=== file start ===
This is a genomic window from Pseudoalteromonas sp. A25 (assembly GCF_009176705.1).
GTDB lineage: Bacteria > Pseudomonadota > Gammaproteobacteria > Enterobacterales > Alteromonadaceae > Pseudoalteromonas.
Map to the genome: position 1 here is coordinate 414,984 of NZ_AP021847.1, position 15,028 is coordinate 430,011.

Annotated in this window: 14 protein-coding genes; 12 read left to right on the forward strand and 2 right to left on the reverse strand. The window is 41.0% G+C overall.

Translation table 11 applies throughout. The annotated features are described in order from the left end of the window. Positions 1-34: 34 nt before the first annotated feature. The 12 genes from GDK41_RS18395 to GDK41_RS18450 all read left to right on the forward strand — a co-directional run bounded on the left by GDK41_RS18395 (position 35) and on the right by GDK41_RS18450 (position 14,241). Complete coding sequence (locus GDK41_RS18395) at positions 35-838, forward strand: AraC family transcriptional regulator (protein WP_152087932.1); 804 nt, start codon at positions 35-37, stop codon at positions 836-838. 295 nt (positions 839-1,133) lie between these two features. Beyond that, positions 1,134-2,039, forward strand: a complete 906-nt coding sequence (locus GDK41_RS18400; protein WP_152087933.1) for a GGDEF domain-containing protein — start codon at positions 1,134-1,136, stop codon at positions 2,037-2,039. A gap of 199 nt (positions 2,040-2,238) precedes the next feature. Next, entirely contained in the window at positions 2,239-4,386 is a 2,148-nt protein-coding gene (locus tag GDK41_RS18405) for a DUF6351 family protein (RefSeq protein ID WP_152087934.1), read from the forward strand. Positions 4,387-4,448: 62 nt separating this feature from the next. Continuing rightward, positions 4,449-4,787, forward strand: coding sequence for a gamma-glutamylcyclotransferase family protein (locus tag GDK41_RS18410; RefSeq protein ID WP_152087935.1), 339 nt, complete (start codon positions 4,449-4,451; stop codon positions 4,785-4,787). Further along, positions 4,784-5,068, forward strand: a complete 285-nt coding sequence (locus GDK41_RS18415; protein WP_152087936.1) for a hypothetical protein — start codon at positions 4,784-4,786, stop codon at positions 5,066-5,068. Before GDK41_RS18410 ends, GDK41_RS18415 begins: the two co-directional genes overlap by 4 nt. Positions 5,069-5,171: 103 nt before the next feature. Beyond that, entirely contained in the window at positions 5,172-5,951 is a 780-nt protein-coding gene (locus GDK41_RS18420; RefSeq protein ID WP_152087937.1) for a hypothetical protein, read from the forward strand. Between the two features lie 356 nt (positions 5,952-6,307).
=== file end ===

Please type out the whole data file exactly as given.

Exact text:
This is a genomic window from Pseudoalteromonas sp. A25 (assembly GCF_009176705.1).
GTDB lineage: Bacteria > Pseudomonadota > Gammaproteobacteria > Enterobacterales > Alteromonadaceae > Pseudoalteromonas.
Map to the genome: position 1 here is coordinate 414,984 of NZ_AP021847.1, position 15,028 is coordinate 430,011.

Annotated in this window: 14 protein-coding genes; 12 read left to right on the forward strand and 2 right to left on the reverse strand. The window is 41.0% G+C overall.

Translation table 11 applies throughout. The annotated features are described in order from the left end of the window. Positions 1-34: 34 nt before the first annotated feature. The 12 genes from GDK41_RS18395 to GDK41_RS18450 all read left to right on the forward strand — a co-directional run bounded on the left by GDK41_RS18395 (position 35) and on the right by GDK41_RS18450 (position 14,241). Complete coding sequence (locus GDK41_RS18395) at positions 35-838, forward strand: AraC family transcriptional regulator (protein WP_152087932.1); 804 nt, start codon at positions 35-37, stop codon at positions 836-838. 295 nt (positions 839-1,133) lie between these two features. Beyond that, positions 1,134-2,039, forward strand: a complete 906-nt coding sequence (locus GDK41_RS18400; protein WP_152087933.1) for a GGDEF domain-containing protein — start codon at positions 1,134-1,136, stop codon at positions 2,037-2,039. A gap of 199 nt (positions 2,040-2,238) precedes the next feature. Next, entirely contained in the window at positions 2,239-4,386 is a 2,148-nt protein-coding gene (locus tag GDK41_RS18405) for a DUF6351 family protein (RefSeq protein ID WP_152087934.1), read from the forward strand. Positions 4,387-4,448: 62 nt separating this feature from the next. Continuing rightward, positions 4,449-4,787, forward strand: coding sequence for a gamma-glutamylcyclotransferase family protein (locus tag GDK41_RS18410; RefSeq protein ID WP_152087935.1), 339 nt, complete (start codon positions 4,449-4,451; stop codon positions 4,785-4,787). Further along, positions 4,784-5,068, forward strand: a complete 285-nt coding sequence (locus GDK41_RS18415; protein WP_152087936.1) for a hypothetical protein — start codon at positions 4,784-4,786, stop codon at positions 5,066-5,068. Before GDK41_RS18410 ends, GDK41_RS18415 begins: the two co-directional genes overlap by 4 nt. Positions 5,069-5,171: 103 nt before the next feature. Beyond that, entirely contained in the window at positions 5,172-5,951 is a 780-nt protein-coding gene (locus GDK41_RS18420; RefSeq protein ID WP_152087937.1) for a hypothetical protein, read from the forward strand. Between the two features lie 356 nt (positions 5,952-6,307).